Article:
Complete Streets Deferred, but (Nearly) Underway

Editors: This story was originally published in Issue 157 of our quarterly Tube Times magazine, one of many perks of membership in the San Francisco Bicycle Coalition.

Once planned to begin construction earlier this year, complete streets redesigns are underway – or nearly so – across San Francisco.

Masonic Avenue

Construction began this August as part of the Masonic Avenue Streetscape Project, transforming a street with fast-moving traffic and a history of collisions into a welcoming, neighborhood boulevard. The improvements planned include widening sidewalks, connecting the Panhandle to Geary Boulevard with a raised bike lane, and nearly doubling the street trees with a new landscaped median.

When the San Francisco Board of Supervisors first approved the complete redesign of Masonic Avenue, the three districts touching Masonic Avenue were represented by Supervisors Jake McGoldrick, Michela Alioto-Pier and Ross Mirkarimi. The year was 2008.

The City’s culture of delay repeatedly slowed progress, but now, following eight years of activism and neighborhood watchdogging, construction on Masonic’s redesign is finally underway. Construction is scheduled to last 18 months.

The slow progress on Masonic has demonstrated once again the need for the community to come together to guarantee that safety improvements are approved and then enacted. By acting together, we can ensure that the City feels the weight of an activist community and knows that delays are unacceptable. This collective pressure on the City informs our work not only on the extremely important Executive Directive issued by Mayor Ed Lee in the wake of the tragic events of June 22, but also in regards to other complete streets projects presently underway.

We’ve learned a few lessons watching the delays on Masonic, and don’t want the same fate of inaction for Polk Street and Second Street. We plan to hold the City accountable to its current timelines to see these dangerous streets similarly transformed after enduring years of planning and approval processes.

Polk Street

The debate over whether to bring life-saving safety improvements to Polk Street spanned two and one-half years. The result was a victory for safe streets advocates: Raised bike lanes were approved along a significant stretch of Polk, but not the entirety of the corridor.


Polk Street is set to break ground this fall. Following a substantial construction period delivered in multiple phases, we’re looking forward to riding a new Polk Street that’s welcoming to everyone.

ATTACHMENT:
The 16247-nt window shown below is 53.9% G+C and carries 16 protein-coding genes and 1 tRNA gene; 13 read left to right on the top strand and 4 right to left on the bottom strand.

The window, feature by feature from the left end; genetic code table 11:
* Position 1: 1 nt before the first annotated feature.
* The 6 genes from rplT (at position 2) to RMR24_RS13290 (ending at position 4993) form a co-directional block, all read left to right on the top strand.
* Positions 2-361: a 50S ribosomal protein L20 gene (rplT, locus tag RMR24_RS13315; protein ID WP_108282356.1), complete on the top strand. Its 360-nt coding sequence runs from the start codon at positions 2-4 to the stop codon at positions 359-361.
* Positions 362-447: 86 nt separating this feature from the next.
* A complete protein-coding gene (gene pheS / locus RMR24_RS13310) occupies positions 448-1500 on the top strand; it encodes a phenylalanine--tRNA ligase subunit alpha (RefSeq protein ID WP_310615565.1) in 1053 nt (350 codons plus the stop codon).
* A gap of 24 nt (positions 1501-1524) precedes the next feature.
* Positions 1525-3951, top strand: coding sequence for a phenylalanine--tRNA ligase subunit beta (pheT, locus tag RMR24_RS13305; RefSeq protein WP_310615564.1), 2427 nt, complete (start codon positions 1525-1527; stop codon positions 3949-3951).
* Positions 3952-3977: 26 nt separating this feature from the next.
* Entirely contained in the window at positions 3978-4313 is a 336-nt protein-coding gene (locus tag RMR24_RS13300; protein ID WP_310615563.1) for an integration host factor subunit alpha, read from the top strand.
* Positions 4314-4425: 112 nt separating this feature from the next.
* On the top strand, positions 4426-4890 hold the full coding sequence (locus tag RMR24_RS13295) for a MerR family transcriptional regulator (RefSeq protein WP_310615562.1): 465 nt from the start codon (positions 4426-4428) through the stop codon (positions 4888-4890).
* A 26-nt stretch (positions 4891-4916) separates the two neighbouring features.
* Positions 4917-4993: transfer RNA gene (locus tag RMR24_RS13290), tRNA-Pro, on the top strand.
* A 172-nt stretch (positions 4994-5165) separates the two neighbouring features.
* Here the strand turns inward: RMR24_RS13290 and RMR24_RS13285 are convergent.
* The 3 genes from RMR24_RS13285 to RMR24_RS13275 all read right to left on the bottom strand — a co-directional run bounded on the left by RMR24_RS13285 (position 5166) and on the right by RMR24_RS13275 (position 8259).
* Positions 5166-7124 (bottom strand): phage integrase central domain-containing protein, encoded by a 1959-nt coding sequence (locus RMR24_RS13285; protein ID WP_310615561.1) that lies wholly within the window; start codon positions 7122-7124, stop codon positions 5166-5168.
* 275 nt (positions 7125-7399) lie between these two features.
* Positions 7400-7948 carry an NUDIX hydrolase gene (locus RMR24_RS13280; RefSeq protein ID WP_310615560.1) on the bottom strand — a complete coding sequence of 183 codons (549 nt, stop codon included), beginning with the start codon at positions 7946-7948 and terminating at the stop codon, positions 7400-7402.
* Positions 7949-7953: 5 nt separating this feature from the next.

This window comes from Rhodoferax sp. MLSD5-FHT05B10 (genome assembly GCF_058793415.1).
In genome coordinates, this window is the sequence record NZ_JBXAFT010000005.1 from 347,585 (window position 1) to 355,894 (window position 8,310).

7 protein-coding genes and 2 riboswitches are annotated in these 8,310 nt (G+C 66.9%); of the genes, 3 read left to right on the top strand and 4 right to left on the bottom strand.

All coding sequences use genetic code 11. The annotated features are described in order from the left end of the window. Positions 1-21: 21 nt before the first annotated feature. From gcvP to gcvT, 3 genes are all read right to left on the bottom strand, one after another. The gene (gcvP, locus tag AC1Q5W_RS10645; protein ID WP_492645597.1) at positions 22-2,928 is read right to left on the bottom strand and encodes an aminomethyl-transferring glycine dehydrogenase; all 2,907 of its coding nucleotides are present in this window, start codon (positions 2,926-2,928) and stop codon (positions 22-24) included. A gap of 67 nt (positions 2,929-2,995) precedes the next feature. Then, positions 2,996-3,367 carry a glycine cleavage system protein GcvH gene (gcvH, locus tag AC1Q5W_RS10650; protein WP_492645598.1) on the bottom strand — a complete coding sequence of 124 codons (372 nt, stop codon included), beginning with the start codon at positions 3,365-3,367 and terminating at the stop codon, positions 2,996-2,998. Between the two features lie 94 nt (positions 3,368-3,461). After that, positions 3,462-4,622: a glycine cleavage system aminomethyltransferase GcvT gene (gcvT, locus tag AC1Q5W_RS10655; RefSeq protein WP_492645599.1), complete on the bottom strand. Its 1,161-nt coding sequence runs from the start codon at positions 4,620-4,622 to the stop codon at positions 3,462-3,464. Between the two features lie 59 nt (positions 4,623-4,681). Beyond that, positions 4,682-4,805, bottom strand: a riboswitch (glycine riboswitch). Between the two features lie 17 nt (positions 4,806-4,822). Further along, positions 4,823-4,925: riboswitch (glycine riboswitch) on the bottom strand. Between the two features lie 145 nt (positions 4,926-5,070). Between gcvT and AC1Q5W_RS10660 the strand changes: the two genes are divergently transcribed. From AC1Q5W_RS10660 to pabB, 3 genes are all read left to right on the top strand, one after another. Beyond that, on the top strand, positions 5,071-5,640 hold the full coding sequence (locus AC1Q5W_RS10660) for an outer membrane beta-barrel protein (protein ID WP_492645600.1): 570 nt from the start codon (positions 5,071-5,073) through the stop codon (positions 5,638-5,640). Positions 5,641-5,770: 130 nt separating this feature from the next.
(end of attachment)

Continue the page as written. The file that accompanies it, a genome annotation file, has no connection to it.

Second Street

In SoMa, another important commercial corridor is preparing for construction. The ambitious plans to connect Market Street to King Street via raised bike lanes along the entirety of Second Street were approved in August of 2015 and scheduled for construction by the end of 2016. Unfortunately, the timeline has shifted and groundbreaking is not expected until the first half of 2017. Once complete, Second Street will be a model for people-first public spaces in a neighborhood surrounded by fast-moving traffic and dangerous corridors.


Every victory for more bikeable, livable streets – from planning to approval to construction – depends on the collective power of San Francisco Bicycle Coalition members. Together, we will watch these projects and hold the City accountable.

On every single street campaign, the people of San Francisco depend on a team of advocates connecting community members with opportunities to demand change and hold the City responsible. That’s why your membership in the San Francisco Bicycle Coalition is so important: Together, we can accomplish more than any of us could ever dream of achieving alone.

Help us ensure these streets become a reality. Give a friend or loved one a gift membership today at

The Tube Times is published quarterly as one of the many benefits to members of the SF Bicycle Coalition. For a complete list of membership benefits, or to join/renew today, click here.

Become a member and you'll improve your commute and get discounts at shops across the city.